>These four pages, complete with several unique photographs, make for an interesting read regarding Harris Tweed.
>It is inevitable that, in this year which see celebrations of the centenary of the first Clo Mor to bear the Orb stamp, my thoughts should turn once again to the story of the early origin of Harris Tweed.
It is a topic that clearly exercised the late Angus Macleod too, for his archive is full of notes on the subject and these have been particularly valuable in guiding my research, although whether he would accord with my conclusions or not is quite another matter.
>I have made reference to Harris Development Limited in previous posts but, somehow, have failed to examine one of their Projects despite it being of particular significance regarding the story of Strond.
It is the first three of these (STF1, STF2 & STF3) that I wish to focus upon for they record two slipways, including possibly Port Ungasto, and a wall that may be part of Dun Boraigeo. I have shown the location of the possible site of Port Ungasto on this map where the symbol of a telephone indicates the location of the old Strond Post Office and it is between there and Borghasdal that the ruins of the dozen-and-a-half houses that, I believe, were ‘Port Esgein, Farm of Strond’ in 1851 are found.
So we have a port, defended by an adjacent dun, with a small settlement on farmland bounded by a hill behind with a well-defined track to Rodel and another to the Carminish peninsular and the dun the protects that part of the coast with its natural ‘harbour’. My earlier impression that these coastal duns might have been both symbols of power & ownership as well as places of safety when danger was signalled seems perfectly plausible and I think it highly likely that the relatively modern group of houses from 1851 were displaying a continuity of use from the days of the duns. As I have made clear before, the earliest accurate map made by Bald in 1804 (and having georeferenced it to Google Earth I can attest to how remarkably accurately he performed his duties as a surveyor) clearly places Strond in what we know as Borghasdal and equally surely shows little sign of significant settlement along the coast until we reach Carminish.
I may well be wrong but, if not, then it seems even more certain that the Paisley Sisters were living in 1851 in what is now one of the ruins near Borghasdal and that the plaque commemorating them is either indicating another place that they occupied at some other time or it is possibly in altogether the wrong location.
Note: I first suggested this a year ago in ‘A Stroll From Strond To Rodel Across The Decades…’ where the connection between the ruins and the records is explained in more depth.
It appears that this institution was the likely link between Harris and Herts. and I have uncovered a reference in ‘Womanhood 6’, the publication edited by Ada S Ballin, which states:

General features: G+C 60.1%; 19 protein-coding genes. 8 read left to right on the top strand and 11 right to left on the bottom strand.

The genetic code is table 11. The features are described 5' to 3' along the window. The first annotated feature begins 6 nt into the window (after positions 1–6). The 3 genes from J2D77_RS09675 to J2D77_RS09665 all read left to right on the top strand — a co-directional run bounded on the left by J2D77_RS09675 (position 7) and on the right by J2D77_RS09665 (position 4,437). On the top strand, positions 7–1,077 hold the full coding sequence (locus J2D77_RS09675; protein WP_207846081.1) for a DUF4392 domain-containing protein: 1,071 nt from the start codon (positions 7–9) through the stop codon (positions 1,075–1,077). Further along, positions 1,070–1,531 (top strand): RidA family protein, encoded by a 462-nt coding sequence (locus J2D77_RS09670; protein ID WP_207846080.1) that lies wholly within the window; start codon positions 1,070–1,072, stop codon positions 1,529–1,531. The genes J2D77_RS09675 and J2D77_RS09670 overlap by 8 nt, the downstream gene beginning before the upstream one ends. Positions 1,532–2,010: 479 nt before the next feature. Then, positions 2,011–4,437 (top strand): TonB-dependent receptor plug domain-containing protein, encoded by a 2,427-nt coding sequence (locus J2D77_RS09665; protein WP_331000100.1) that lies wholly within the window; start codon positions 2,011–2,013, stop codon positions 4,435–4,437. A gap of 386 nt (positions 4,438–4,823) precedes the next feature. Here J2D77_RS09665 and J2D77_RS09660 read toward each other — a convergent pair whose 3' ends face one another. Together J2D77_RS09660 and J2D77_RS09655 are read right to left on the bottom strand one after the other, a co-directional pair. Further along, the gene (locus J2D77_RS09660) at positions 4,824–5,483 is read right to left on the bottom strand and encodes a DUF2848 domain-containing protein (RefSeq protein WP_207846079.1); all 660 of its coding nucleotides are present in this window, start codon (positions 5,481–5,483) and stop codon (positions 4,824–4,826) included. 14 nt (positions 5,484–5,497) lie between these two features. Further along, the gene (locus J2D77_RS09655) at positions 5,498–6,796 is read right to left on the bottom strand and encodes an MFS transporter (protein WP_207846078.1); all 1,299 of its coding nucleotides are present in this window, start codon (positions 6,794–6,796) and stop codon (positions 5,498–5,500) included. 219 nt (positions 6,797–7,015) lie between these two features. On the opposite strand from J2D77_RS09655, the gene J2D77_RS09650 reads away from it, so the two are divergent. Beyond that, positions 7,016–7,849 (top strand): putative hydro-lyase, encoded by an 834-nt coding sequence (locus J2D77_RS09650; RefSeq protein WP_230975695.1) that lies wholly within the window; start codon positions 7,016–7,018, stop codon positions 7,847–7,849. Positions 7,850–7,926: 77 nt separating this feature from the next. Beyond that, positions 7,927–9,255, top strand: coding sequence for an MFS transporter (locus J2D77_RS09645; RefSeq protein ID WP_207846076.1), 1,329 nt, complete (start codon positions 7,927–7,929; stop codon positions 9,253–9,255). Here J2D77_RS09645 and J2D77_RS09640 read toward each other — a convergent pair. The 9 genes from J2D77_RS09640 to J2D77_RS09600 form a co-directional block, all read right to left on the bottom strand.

‘At the British and Irish Spinning and Weaving School, in New Bond Street, with its branch school at Bushey…’
In 1902 Volume 8 of this publication would refer to:
‘The stall for Harris goods, superintended by Mrs. Thomas…’
which I think was in regard to an Exhibition of Home Industries that had been held in Scotland and which links Fanny Thomas to the island and to Home Industries/Arts & Crafts almost up to the time of her death and certainly during the period when the School in Bushey was opening & operating.
A friend alerted me to this piece and I thought that my readers would like it too:
Thus wrote the Reverend John Lanne Buchanan of Captain Alexander Macleod Captain Alexander Macleod in his 1793 publication ‘Travels in the Western Hebrides’. The ‘village’ was ‘Roudle’, which we are more familiar with as Rodel/Rodil, and the Captain himself had died three years prior to the book’s publication.
John Knox also referred to a ‘fulling mill’ in his book ‘A Tour through the Highlands of Scotland, and the Hebride Isles, in MDCCLXXXVI’ which had been published in 1787. Knox wrote, ‘He brought with him the model of a press, corn, and fulling mill, to work under the same roof ; the two latter to go by one water wheel. He also brought the iron work for these machines .’ Clearly the intention was to have a corn mill and a fulling mill powered together but the tone of the writing suggests to me that they were perhaps yet to be built and no such structure appears on Bald’s 1804/5 map of Harris. .
The censuses certainly record millers at Obb/Obe in the years 1841-61 but I believe there’s was a grain mill.
‘Piscator’ in his account of a visit in 1787 appears to firmly locate all the Captain’s activities at Rodel, although the mysterious author (I think it was John Knox!) only speaks of spinning wheels, with no specific reference to water powered machinery.
The point of this slightly convoluted contribution is simply this:
Had Captain Macleod succeeded in establishing a ‘woollen manufactory’ in ‘his village’ then, quite simply, Harris Tweed as we know it might never have existed for, as the 1993 Act puts it, the cloth must be ‘…hand woven by the islanders at their homes in the Outer Hebrides…’ and certainly not in any water-powered factory!